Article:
A Blog by the Editor of The Middle East Journal

Putting Middle Eastern Events in Cultural and Historical Context

Wednesday, February 25, 2015

Adventures in Bad Viral Journalism: Did it Really Rain Money in the Gulf, and if so, Where? Dubai? Asir in Saudi Arabia? Kuwait?

A viral YouTube video that shows money falling from the sky has variously been described as happening in Dubai, Saudi Arabia, or Kuwait, and involving sums anywhere from a few thousand dollars to half a million pounds sterling. Before we embark on the competing claims, let's see the video itself:

Certainly, the video shows some amount of money falling from the sky, somewhere. Since there are multiple incompatible stories, we need to start with a control version of this urban legend/social media viral story. I'm not sure any of the multiple reports describing this event in Dubai/Kuwait/the Asir Province of Saudi Arabia can be called totally reliable. So let's make our control one that can be called dependably unreliable, The Daily Mail:
 Fact checking: yes the statement that It is estimated that notes valued between two and three million Dirham were loose - meaning up to £500,000": As of yesterday, three million dirhams would have been about £527,000. or US$817,000. Even if the total number of notes is misstated, each 500 dirham note is just under the £88 pounds cited (£87.95 yesterday) Not a bad "windfall," so to speak.

If it happened.

The Emirati press says it didn't happen in the UAE. No doubt Dubai's reputation for extravagant expenditures and outrageous building projects fueled the idea that this happened in Dubai.

Emirates 25/7 News offers a thoroughly different story:
A wave of sand and thunderstorms in Saudi Arabia brought dust, rain and snow across the desert Gulf Kingdom except one place, where it rained money.
Residents of a neighbourhood in the Southern Asir province could hardly believe their eyes when they were flooded with hundreds of Saudi riyal notes.

Unlike in rainfall, instead of seeking shelter they welcomed the money storm with open hands, open hearts and a big smile on their faces.

They apparently were very curious as to where the money came from but not to the extent they would return it to the source. They simply picked the notes and vanished happily inside their homes.

In a report from Asir, ‘Sabq’ newspaper explained the phenomenon. “Two bank employees were supplying the ATM machine with notes during a sandstorm when nearly SR10,000 in SR100 notes were blown away.”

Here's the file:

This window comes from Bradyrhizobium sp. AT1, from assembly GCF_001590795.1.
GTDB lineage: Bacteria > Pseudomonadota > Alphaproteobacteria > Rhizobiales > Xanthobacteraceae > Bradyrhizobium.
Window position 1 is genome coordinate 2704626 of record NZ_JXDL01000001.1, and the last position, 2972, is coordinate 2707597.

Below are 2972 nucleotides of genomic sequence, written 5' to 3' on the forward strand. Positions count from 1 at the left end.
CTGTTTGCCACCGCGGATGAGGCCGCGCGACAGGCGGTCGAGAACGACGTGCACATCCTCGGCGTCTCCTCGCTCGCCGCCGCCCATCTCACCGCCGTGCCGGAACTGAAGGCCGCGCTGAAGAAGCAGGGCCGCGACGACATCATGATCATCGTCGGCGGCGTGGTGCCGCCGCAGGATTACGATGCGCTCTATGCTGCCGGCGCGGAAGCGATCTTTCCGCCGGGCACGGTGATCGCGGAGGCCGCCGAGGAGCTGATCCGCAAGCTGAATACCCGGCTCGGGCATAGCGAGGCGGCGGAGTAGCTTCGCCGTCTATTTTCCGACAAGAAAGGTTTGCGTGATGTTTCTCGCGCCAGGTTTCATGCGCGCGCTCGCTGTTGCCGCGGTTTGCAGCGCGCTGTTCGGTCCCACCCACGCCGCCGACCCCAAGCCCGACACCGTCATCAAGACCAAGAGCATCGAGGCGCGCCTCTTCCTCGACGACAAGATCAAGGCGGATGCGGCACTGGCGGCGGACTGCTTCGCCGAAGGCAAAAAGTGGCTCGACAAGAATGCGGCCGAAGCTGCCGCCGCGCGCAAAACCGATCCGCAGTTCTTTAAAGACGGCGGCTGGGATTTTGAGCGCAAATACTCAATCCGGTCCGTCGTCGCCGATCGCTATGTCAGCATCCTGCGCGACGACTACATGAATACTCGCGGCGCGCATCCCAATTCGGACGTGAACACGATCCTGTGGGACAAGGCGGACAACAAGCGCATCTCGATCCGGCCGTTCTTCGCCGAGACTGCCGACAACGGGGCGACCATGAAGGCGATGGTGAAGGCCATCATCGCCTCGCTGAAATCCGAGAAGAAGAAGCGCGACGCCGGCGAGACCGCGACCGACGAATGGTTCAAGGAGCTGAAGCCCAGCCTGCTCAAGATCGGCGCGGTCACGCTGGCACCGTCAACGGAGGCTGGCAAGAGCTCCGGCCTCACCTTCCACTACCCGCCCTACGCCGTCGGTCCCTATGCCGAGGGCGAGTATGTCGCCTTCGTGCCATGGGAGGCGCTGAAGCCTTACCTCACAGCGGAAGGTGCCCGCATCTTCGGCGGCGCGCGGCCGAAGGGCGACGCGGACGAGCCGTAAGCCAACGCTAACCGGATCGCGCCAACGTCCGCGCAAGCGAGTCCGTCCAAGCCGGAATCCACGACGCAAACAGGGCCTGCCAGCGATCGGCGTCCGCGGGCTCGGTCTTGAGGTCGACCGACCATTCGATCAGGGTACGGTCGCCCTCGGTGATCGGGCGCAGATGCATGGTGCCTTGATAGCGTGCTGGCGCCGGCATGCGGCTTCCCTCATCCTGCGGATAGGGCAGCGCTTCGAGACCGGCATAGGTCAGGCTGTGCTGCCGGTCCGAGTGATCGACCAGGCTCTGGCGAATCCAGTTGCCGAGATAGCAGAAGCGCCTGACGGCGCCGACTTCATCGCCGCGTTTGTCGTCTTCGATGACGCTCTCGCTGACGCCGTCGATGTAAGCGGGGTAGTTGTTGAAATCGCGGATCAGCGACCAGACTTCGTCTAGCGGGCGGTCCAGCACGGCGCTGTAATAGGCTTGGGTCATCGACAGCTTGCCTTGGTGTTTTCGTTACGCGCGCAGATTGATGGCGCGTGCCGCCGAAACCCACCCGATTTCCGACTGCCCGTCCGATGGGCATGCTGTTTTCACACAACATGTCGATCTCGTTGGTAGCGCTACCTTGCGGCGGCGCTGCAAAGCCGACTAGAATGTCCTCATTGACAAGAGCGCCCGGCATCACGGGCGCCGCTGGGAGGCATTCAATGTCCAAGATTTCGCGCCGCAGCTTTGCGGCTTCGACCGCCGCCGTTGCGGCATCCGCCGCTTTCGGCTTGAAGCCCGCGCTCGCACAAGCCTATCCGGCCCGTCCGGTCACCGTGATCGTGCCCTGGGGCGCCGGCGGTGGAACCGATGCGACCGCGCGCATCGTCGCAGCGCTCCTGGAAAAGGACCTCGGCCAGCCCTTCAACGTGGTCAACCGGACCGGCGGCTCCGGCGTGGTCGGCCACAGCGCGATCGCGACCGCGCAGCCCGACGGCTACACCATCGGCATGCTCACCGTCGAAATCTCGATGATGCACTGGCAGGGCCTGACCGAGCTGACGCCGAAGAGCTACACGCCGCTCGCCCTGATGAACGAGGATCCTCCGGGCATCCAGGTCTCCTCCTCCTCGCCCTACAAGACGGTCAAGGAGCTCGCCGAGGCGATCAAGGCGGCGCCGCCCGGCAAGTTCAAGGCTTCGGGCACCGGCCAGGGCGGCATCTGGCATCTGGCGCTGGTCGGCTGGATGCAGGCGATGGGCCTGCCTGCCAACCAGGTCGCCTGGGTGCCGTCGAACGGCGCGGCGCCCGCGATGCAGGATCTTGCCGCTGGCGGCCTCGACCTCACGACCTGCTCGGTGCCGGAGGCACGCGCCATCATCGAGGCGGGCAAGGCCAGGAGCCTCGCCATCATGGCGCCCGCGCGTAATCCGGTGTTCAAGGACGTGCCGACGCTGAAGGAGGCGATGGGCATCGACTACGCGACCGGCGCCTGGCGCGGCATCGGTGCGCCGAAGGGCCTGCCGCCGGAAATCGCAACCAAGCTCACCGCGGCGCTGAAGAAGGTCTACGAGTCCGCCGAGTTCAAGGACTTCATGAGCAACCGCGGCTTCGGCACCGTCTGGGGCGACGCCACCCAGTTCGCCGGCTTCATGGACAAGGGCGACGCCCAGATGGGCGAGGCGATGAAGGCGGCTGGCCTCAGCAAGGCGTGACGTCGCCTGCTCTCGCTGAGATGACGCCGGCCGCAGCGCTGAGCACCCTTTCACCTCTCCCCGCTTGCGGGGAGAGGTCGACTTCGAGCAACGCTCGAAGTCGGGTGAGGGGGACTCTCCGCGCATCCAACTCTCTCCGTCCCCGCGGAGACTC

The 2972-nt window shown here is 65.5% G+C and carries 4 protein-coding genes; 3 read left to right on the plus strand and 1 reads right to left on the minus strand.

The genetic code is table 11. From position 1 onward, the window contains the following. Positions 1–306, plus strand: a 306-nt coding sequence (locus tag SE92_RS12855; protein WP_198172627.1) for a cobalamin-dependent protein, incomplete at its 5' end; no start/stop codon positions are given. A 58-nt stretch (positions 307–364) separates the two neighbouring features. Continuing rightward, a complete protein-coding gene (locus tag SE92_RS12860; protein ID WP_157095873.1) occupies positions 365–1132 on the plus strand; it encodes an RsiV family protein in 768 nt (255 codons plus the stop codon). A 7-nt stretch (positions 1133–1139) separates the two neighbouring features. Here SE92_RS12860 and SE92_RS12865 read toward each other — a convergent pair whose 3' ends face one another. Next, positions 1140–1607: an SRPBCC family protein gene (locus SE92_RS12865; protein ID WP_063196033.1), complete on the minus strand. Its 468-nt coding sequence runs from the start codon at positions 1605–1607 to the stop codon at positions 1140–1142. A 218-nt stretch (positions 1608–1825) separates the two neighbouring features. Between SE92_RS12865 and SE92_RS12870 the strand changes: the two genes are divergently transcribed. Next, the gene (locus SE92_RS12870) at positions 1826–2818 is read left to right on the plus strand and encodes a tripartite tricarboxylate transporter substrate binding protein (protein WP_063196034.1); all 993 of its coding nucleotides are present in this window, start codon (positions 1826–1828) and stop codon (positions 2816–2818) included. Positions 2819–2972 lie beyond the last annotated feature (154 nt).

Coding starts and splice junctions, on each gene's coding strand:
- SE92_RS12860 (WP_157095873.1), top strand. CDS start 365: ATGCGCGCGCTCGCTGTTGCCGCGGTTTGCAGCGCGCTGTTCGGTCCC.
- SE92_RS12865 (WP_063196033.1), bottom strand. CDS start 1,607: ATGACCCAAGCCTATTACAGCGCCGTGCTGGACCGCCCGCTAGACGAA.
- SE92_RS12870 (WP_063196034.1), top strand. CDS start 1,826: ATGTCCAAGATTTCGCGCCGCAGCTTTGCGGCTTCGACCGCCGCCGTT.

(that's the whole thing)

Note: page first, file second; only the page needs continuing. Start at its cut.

“The two called the police, who called back-up to search for the money, but not a single note was found.”

The story says these were Saudi Riyal  SR100 notes, each worth a bit over US $26  or £17.20 Sterling, so SR10000 would be $2600 dollars or £1720, an amount that may be credible for loading an ATM machine, but hardly The Daily Mail's half a million Sterling.

The quoted Saudi newspaper Sabq is an electronic one, and i haven't yet found the alleged story, but let me also note that the Emirati report cited above is illustrated with a man holding up a  Saudi 50 Riyal banknote as if it were one of those that fell from the sky, but the story says they were 100 Riyal notes.

Also, Asir is the Saudi Province just north of Yemen. I've never been there, but both the tall buildings and the spoken Arabic in the video make me think this is somewhere in the Gulf.

Skeptical yet, Watson? It gets better. Multiple reports noting background buildings say it's filmed in Kuwait.

Abu Dhabi's The National: "'Raining money’ video was filmed in Kuwait - not Dubai"
A building, Burj Jasim, can be seen near the car park, where a Fatburger restaurant is also located. Both indicate that the incident happened in Al Murqab area’s Al Soor Street, in Kuwait City. 
Arabian Business adds:
A video of the incident has gone viral on Youtube and social media websites. While some reports have claimed the incident took place in Dubai or Saudi Arabia, verification of the buildings where the video was filmed, it appears that the incident happened in Kuwait. Midway through the video, the name Burj Jassim (Jassim Tower) appears on a building outside where people are gathering the money. The presence of a FatBurger outlet, also located at Burj Jassim (pictured below) would support the belief that the video was shot in Kuwait.

So what are we dealing with here? Clearly such conflicting stories can't all be true, and no one in Kuwait even seems to have reported it. Possibilities:
  1. Perhaps this is real, but misattributed. The Gulf has been windy and unseasonably cold and maybe a crew reloading an ATM did lose some currency but not some huge mount.
  2. Perhaps the video was done for some sort of commercial promotion, or as a commercial for television.
  3. It could also be a hoax.

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